So what did I do with those leaves and berries for my silk?
We were so busy getting ready for the annual Village of yesteryear at the North Carolina State Fair that I only had one shot at a batch of eco-dyed scarves! Looking over instructions from a brief workshop, I gathered my supplies and set to work!
Home grown red clay
The dried red clay I dug out of a nearby bank had been stored in a pickle jar. The leaves and berries were in a plastic tub, ready for use. Following instructions, I washed a batch of silk scarves in an alum solution for a long while. When done, I began what became an all afternoon process of laying out the scarves, applying the leaves, bundling them and boiling the bundles then leaving to “process” for several days.
My outdoor picnic table worked just fine. I had the sense to photograph each laid out scarf so I would know what worked and what did not. It is very much a trial and error process but that is what makes it so fun!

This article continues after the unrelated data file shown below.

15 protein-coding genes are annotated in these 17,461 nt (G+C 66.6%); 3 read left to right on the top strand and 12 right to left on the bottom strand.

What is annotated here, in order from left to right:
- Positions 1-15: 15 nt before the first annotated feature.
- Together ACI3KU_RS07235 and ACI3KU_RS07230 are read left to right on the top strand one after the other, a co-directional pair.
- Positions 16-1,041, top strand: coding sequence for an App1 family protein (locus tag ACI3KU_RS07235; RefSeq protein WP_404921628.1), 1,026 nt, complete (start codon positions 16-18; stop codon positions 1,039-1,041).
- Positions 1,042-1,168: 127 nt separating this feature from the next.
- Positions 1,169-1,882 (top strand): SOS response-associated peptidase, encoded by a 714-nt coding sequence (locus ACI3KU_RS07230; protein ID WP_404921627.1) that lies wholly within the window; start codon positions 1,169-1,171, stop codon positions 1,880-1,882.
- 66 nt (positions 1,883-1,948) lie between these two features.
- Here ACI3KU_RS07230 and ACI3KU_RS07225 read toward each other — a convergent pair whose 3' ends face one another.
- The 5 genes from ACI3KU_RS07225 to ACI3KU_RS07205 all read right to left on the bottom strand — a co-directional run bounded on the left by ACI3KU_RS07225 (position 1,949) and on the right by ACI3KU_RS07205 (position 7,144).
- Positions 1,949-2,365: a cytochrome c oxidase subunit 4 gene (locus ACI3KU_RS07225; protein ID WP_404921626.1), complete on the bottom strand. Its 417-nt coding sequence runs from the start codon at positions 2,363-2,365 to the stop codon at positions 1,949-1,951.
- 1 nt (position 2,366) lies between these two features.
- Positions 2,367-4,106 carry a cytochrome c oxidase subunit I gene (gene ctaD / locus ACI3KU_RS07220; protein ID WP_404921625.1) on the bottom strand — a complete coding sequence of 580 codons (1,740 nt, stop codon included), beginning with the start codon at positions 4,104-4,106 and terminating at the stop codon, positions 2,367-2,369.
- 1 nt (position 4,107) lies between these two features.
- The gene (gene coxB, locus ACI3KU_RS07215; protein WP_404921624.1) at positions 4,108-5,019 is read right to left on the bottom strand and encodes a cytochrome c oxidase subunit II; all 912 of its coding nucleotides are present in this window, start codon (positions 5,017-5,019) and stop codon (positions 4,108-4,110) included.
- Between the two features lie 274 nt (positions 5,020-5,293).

Eventually after several days, I opened the bundles and it is very much like opening a gift-no idea what to expect! I was pleasantly surprised at my efforts. The scarves were soft, subtle and beautifully patterned. Some were not as gorgeous as others (I discovered that was indeed however in the eye of the beholder!) and some took the various natural products well!
Stirring the Soup
Rolling the leaves between plastic wrap on silk.
Wrapped bundles of silk processing.
Drying on the clothes rack
Imprinted fern leaves from my property
So the results were a it at my recent 11 day show and I cannot wait to use the leaves I am gathering now, before the winter takes them away! Right now there are some gorgeous fall colors and I am curious to see how they will dye. In the meantime, simply gathering them on a stunning fall day -my first “free” day in awhile, is what makes this process so enjoyable!
So back to snipping and storing for the winter!
#ecoprintingonsilk #ecodyeingsilk #mTheresabrown #natutaldyeingofsilk #thesilkthread #fallcolors